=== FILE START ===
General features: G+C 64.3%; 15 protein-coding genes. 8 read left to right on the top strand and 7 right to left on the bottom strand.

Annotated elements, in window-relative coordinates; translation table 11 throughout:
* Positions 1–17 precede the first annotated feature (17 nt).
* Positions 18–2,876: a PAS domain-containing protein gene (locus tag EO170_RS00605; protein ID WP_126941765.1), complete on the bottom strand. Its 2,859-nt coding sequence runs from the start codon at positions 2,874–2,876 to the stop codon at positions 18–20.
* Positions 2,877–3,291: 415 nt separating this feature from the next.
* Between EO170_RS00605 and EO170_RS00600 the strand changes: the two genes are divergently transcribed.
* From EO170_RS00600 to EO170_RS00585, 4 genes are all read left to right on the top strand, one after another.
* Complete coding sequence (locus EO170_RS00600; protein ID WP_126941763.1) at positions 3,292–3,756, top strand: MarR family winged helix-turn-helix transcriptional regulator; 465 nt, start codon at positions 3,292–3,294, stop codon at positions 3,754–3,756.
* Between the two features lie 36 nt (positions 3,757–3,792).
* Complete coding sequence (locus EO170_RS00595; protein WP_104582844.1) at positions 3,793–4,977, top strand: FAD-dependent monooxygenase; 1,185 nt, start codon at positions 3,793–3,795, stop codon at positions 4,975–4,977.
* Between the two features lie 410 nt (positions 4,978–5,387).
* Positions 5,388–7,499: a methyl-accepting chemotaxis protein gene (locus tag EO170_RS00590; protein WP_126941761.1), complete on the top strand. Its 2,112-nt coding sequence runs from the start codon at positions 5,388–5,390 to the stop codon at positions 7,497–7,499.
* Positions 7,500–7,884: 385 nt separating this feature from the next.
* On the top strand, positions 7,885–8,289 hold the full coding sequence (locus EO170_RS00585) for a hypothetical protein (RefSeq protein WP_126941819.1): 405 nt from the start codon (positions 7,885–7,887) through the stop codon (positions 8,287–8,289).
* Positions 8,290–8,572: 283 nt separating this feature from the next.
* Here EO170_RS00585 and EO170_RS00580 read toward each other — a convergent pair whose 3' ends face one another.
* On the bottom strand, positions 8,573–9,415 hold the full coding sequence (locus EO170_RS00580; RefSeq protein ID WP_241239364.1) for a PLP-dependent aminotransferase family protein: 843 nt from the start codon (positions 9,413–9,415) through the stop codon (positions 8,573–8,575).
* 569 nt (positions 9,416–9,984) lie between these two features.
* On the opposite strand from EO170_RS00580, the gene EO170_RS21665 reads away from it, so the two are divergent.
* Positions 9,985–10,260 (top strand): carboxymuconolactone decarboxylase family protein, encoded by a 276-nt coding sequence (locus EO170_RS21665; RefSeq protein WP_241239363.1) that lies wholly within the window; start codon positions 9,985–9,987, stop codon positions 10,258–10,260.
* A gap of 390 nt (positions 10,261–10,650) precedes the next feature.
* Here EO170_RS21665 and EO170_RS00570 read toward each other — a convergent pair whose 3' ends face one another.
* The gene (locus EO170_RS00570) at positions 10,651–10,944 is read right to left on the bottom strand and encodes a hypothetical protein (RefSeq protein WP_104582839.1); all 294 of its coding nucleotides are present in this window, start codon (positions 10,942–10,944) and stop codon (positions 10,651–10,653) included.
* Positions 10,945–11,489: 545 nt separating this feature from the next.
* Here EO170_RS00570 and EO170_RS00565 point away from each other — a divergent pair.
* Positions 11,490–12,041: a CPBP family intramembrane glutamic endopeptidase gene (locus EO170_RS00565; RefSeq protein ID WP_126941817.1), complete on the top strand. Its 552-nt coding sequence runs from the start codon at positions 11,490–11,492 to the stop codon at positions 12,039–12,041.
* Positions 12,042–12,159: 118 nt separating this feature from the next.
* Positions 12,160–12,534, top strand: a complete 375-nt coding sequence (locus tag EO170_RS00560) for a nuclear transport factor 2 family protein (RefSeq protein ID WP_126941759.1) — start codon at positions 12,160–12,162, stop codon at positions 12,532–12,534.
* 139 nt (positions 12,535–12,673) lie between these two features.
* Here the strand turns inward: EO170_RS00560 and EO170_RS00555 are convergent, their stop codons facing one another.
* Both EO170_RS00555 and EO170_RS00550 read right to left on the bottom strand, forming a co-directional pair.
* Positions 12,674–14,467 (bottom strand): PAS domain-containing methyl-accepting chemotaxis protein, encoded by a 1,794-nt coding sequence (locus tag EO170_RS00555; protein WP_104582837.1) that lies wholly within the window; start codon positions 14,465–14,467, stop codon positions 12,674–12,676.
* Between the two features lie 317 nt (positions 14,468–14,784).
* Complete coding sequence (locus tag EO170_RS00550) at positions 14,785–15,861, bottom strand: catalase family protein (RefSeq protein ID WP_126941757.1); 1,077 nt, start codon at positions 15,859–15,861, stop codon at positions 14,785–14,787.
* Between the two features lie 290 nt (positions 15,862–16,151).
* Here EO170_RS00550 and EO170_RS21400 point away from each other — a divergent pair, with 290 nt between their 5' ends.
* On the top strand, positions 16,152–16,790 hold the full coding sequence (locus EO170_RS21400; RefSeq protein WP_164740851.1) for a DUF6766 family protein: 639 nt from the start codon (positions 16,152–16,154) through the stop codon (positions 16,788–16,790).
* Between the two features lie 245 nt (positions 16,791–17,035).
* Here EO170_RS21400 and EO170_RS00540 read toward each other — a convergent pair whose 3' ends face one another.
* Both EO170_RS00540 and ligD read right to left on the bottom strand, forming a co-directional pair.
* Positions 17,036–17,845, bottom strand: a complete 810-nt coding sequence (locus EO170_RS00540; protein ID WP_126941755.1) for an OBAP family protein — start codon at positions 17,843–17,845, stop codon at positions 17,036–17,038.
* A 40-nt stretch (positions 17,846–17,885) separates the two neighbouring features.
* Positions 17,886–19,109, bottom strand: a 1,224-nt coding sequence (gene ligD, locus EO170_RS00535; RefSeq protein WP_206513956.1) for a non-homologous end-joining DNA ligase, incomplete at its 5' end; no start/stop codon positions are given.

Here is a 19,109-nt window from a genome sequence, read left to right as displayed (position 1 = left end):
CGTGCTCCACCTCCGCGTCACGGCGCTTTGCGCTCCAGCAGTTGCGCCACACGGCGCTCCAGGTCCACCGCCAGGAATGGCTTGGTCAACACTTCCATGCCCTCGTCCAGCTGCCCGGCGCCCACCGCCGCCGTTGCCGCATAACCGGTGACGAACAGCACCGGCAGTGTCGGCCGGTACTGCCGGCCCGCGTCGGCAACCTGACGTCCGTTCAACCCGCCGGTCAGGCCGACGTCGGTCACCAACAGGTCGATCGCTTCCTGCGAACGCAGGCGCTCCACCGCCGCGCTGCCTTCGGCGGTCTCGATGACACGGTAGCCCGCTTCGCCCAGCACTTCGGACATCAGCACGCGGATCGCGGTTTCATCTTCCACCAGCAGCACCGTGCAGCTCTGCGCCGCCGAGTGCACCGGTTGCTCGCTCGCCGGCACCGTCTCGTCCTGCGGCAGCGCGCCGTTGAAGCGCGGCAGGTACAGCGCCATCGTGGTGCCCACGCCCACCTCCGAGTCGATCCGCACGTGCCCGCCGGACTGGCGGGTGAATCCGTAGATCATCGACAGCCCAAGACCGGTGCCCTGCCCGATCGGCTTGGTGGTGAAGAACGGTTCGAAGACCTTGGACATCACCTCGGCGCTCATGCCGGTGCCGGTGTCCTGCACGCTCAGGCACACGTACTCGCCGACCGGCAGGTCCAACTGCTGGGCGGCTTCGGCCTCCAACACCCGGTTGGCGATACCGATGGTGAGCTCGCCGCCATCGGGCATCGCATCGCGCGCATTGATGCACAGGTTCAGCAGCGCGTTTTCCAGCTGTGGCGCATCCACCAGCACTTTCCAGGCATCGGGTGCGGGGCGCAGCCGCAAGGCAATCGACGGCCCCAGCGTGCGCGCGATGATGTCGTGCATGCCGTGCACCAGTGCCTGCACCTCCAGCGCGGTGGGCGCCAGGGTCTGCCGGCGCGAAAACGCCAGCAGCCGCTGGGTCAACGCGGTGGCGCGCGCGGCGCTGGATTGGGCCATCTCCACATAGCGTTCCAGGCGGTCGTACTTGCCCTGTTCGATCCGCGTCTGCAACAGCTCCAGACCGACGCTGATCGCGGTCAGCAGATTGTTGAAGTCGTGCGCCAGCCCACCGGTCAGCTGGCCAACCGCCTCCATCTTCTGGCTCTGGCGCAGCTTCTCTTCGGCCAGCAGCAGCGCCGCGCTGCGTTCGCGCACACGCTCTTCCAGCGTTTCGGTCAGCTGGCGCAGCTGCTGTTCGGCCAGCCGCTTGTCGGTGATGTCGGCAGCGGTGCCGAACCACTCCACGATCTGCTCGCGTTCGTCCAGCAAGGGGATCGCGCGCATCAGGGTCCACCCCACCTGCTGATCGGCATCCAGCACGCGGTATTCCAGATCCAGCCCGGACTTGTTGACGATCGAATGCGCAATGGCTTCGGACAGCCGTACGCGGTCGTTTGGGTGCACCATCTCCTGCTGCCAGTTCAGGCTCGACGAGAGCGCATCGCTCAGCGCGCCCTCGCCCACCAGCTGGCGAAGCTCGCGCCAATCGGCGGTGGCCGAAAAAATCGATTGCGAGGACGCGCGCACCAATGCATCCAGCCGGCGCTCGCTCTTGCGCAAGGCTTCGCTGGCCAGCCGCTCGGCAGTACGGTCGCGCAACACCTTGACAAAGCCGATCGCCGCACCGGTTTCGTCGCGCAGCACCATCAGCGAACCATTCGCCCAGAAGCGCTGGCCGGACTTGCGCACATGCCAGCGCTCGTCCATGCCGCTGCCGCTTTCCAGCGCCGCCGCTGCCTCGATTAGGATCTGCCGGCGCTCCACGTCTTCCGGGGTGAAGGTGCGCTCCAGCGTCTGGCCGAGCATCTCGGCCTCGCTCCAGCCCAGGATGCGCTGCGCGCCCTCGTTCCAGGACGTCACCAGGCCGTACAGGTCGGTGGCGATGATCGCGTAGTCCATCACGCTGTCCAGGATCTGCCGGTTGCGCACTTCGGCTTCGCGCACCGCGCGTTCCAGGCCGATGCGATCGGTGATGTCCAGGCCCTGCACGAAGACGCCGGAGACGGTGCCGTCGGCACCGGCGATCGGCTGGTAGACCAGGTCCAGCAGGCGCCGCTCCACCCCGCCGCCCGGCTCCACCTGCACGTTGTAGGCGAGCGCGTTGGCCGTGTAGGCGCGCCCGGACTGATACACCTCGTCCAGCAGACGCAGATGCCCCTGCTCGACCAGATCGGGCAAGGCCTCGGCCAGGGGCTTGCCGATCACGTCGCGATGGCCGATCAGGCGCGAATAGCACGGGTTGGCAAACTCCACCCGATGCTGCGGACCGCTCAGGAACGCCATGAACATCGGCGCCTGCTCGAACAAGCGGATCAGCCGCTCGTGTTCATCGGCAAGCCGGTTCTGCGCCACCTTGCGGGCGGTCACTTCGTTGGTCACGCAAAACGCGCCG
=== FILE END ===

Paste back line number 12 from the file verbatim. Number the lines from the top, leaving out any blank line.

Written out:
* Positions 5,388–7,499: a methyl-accepting chemotaxis protein gene (locus tag EO170_RS00590; protein WP_126941761.1), complete on the top strand. Its 2,112-nt coding sequence runs from the start codon at positions 5,388–5,390 to the stop codon at positions 7,497–7,499.